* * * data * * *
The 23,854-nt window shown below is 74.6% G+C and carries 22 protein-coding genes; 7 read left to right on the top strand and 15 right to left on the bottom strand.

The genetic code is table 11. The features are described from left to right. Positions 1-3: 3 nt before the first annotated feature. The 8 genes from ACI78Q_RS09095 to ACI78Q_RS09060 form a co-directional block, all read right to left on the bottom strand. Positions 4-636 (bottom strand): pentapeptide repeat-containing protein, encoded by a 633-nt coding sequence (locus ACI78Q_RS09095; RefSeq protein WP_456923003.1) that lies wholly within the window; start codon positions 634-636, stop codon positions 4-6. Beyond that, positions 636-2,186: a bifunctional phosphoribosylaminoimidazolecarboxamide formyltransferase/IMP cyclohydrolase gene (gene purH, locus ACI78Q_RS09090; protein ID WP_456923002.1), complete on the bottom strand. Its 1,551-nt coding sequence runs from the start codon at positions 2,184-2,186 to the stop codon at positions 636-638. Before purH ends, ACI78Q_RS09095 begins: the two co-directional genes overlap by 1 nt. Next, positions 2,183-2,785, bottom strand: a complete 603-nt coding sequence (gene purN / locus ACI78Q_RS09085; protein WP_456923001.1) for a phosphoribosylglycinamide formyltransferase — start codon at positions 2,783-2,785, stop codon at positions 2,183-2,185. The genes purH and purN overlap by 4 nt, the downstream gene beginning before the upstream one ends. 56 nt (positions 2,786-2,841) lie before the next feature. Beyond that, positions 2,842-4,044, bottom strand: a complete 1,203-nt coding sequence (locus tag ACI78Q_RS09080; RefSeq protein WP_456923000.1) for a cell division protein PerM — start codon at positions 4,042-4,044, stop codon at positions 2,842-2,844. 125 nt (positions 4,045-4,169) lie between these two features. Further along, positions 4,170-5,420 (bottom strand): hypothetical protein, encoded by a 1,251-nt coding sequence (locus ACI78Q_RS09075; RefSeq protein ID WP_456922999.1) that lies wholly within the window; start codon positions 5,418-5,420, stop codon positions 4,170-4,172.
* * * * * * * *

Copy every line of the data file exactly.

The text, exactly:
The 23,854-nt window shown below is 74.6% G+C and carries 22 protein-coding genes; 7 read left to right on the top strand and 15 right to left on the bottom strand.

The genetic code is table 11. The features are described from left to right. Positions 1-3: 3 nt before the first annotated feature. The 8 genes from ACI78Q_RS09095 to ACI78Q_RS09060 form a co-directional block, all read right to left on the bottom strand. Positions 4-636 (bottom strand): pentapeptide repeat-containing protein, encoded by a 633-nt coding sequence (locus ACI78Q_RS09095; RefSeq protein WP_456923003.1) that lies wholly within the window; start codon positions 634-636, stop codon positions 4-6. Beyond that, positions 636-2,186: a bifunctional phosphoribosylaminoimidazolecarboxamide formyltransferase/IMP cyclohydrolase gene (gene purH, locus ACI78Q_RS09090; protein ID WP_456923002.1), complete on the bottom strand. Its 1,551-nt coding sequence runs from the start codon at positions 2,184-2,186 to the stop codon at positions 636-638. Before purH ends, ACI78Q_RS09095 begins: the two co-directional genes overlap by 1 nt. Next, positions 2,183-2,785, bottom strand: a complete 603-nt coding sequence (gene purN / locus ACI78Q_RS09085; protein WP_456923001.1) for a phosphoribosylglycinamide formyltransferase — start codon at positions 2,783-2,785, stop codon at positions 2,183-2,185. The genes purH and purN overlap by 4 nt, the downstream gene beginning before the upstream one ends. 56 nt (positions 2,786-2,841) lie before the next feature. Beyond that, positions 2,842-4,044, bottom strand: a complete 1,203-nt coding sequence (locus tag ACI78Q_RS09080; RefSeq protein WP_456923000.1) for a cell division protein PerM — start codon at positions 4,042-4,044, stop codon at positions 2,842-2,844. 125 nt (positions 4,045-4,169) lie between these two features. Further along, positions 4,170-5,420 (bottom strand): hypothetical protein, encoded by a 1,251-nt coding sequence (locus ACI78Q_RS09075; RefSeq protein ID WP_456922999.1) that lies wholly within the window; start codon positions 5,418-5,420, stop codon positions 4,170-4,172.